NEW ORLEANS – The Coast Guard was searching Friday for two workers missing after a fire erupted on an oil platform in the Gulf of Mexico, sending a black plume of smoke into the air reminiscent of the 2010 Deepwater Horizon explosion.
The fire, begun while workers were using a torch to cut an oil line, critically injured at least four workers who had burns over much of their bodies.
The images were eerily similar to the massive oil spill that killed 11 workers and took months to bring under control. It came a day after BP agreed to plead guilty to a raft of charges in the 2010 spill and pay a record $4.5 billion in penalties.
There were a few important differences with the Deepwater Horizon explosion: Friday’s fire was put out within hours, rather than burning for more than a day and causing the rig to collapse and sink. It’s a production platform in shallow water, rather than an exploratory drilling rig looking for new oil on the seafloor almost a mile deep.
NYC man gets life in terror conspiracy
A New York City man was sentenced Friday to life in prison for conspiring to form a three-man terror cell with two of his former high school classmates and spread death on the subways as suicide bombers – a foiled plot that authorities called one of the closest calls since the 9/11 attacks.
Adis Medunjanin, a 28-year-old U.S. citizen from Bosnia, was convicted this year of conspiracy to use weapons of mass destruction, attempting to commit an act of terrorism and other terrorism charges.
At trial, defense attorneys had admitted that Medunjanin wanted to fight for the Taliban, but they insisted he never agreed to spread death and destruction in the city where his family put down roots.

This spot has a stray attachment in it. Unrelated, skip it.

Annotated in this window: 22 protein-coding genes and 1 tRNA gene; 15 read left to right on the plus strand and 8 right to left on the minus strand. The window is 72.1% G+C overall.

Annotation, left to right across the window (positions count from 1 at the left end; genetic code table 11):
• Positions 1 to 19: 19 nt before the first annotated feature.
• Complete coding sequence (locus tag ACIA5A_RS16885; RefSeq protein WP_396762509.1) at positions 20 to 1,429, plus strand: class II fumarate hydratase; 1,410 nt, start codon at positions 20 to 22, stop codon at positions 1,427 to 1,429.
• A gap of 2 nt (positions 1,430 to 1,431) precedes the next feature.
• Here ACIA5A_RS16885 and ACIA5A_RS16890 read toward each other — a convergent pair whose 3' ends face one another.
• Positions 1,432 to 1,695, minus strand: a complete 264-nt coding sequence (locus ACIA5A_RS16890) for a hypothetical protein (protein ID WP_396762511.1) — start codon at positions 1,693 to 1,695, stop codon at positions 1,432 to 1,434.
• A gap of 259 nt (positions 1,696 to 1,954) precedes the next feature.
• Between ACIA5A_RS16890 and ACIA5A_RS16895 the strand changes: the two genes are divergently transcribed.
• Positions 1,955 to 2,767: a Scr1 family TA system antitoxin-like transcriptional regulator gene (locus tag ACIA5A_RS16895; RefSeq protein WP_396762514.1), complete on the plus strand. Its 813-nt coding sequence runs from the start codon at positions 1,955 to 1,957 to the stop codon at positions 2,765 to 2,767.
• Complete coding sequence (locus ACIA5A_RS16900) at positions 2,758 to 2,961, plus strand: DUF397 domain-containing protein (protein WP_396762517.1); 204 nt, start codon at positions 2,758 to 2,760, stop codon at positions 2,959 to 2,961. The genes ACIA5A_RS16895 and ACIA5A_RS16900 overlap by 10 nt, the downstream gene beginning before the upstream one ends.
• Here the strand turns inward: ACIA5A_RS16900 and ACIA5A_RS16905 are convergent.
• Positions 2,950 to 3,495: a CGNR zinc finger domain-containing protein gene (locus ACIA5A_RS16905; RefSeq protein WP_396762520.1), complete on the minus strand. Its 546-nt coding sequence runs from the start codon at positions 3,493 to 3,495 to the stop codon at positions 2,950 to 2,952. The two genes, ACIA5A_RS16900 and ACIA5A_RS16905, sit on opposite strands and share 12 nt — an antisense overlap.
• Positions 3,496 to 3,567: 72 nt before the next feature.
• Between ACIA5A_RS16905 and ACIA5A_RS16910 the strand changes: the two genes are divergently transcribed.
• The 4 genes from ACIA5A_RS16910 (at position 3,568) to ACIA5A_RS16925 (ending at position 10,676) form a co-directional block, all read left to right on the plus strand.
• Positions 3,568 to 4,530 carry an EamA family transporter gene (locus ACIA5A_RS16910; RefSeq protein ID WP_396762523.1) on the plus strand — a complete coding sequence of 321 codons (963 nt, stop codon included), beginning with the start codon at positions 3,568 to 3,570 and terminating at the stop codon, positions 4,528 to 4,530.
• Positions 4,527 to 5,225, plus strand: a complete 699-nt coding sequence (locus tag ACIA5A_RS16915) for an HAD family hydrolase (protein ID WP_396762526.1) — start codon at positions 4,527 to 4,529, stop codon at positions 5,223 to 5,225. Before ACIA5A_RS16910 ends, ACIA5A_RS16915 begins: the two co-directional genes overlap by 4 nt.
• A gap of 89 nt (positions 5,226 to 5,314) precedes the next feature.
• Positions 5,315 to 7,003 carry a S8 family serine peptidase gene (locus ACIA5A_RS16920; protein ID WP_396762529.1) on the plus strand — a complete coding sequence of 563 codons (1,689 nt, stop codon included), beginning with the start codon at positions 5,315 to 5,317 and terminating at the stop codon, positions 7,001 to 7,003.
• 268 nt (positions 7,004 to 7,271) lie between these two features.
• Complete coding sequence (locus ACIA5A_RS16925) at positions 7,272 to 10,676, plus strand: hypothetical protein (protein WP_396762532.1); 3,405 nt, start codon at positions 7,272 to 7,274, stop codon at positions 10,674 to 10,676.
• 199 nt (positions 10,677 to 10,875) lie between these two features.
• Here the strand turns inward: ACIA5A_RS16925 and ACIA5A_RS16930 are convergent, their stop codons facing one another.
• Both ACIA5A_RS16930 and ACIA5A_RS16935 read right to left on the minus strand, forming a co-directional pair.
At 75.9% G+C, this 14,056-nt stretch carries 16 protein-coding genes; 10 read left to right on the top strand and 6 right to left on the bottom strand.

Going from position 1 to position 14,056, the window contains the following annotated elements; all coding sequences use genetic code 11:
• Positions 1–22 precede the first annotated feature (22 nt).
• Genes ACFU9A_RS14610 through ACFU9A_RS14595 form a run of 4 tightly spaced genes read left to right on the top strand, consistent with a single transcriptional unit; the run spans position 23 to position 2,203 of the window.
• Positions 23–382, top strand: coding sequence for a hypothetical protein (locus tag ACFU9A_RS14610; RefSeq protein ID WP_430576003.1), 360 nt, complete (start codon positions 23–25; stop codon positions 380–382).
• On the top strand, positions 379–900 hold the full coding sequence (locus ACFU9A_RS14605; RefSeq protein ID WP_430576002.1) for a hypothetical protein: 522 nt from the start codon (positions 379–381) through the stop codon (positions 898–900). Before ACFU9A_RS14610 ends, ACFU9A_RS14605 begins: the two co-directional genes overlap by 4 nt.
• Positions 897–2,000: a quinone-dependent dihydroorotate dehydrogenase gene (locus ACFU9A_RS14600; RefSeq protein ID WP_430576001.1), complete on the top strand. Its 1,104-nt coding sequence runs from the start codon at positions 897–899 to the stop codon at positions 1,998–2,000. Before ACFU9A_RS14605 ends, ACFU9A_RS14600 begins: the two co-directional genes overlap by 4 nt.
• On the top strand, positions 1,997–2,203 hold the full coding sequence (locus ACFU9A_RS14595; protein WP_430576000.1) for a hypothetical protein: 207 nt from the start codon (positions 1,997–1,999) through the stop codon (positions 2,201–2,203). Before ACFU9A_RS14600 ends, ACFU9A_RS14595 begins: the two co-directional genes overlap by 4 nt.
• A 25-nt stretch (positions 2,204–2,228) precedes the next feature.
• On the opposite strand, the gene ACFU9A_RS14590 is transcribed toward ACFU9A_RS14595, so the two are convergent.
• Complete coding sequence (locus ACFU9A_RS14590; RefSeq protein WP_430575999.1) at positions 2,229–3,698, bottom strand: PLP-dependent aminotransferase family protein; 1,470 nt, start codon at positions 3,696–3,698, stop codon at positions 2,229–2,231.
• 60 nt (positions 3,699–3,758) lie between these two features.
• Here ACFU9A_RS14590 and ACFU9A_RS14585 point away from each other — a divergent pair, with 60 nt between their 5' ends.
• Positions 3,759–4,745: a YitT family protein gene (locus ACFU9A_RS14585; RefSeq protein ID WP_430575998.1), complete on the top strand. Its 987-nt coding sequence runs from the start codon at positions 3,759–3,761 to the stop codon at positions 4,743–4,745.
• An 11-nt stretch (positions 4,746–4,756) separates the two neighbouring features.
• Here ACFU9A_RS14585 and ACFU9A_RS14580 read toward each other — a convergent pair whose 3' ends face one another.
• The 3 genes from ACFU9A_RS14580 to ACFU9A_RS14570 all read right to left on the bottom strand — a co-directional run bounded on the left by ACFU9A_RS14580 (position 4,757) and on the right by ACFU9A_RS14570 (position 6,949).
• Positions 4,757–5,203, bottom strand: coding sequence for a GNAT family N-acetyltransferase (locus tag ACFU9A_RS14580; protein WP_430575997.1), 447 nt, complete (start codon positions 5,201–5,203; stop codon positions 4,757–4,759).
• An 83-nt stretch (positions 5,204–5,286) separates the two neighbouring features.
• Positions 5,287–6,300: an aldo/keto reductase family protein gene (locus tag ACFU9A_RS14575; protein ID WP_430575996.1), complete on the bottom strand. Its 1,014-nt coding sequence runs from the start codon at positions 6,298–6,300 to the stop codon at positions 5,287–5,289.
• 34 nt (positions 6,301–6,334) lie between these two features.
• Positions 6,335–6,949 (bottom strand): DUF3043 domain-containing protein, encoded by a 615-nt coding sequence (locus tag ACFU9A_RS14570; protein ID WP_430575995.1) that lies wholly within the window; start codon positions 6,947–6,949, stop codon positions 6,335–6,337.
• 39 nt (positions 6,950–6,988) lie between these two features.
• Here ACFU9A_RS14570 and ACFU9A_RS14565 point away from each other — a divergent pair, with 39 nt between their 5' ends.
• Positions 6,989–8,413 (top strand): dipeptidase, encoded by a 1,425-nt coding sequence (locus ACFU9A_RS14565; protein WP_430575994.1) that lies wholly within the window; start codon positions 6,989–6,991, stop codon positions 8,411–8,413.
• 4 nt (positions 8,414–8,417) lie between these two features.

Indy blast damage reaches $4.4 million
The damage estimate from the deadly Indianapolis neighborhood explosion increased by about one-fifth to $4.4 million, investigators said Friday.
Inspectors were able to check out more of the properties in the south-side subdivision that were damaged in Saturday night’s explosion, thus raising the estimate from the previous $3.6 million, city fire Capt. Rita Burris said.
Officials have classified 32 houses as unsafe; five others were destroyed and 10 had major damage. City inspectors might order the demolition of up to five more houses, and insurance companies might have others torn down, Burris said.
Slaughterhouse abuse case settled
A landmark $500 million agreement was reached to settle a slaughterhouse abuse case in California that led to the biggest meat recall in U.S. history in 2008, an animal welfare group said Friday.
The civil settlement with the owners of Westland/Hallmark Meat Co. is the largest-ever penalty for an animal abuse case, and the first time federal fraud statutes have been used, according to the Humane Society of the United States, the lead plaintiff.
The settlement is largely symbolic because the company is bankrupt.
It’s a deterrence judgment, said Jonathan R. Lovvorn, chief counsel for animal protection litigation at the Humane Society. It informs other federal government contractors that when your contract says you provide humane handling, if you don’t do that you’re likely to end up bankrupt as well.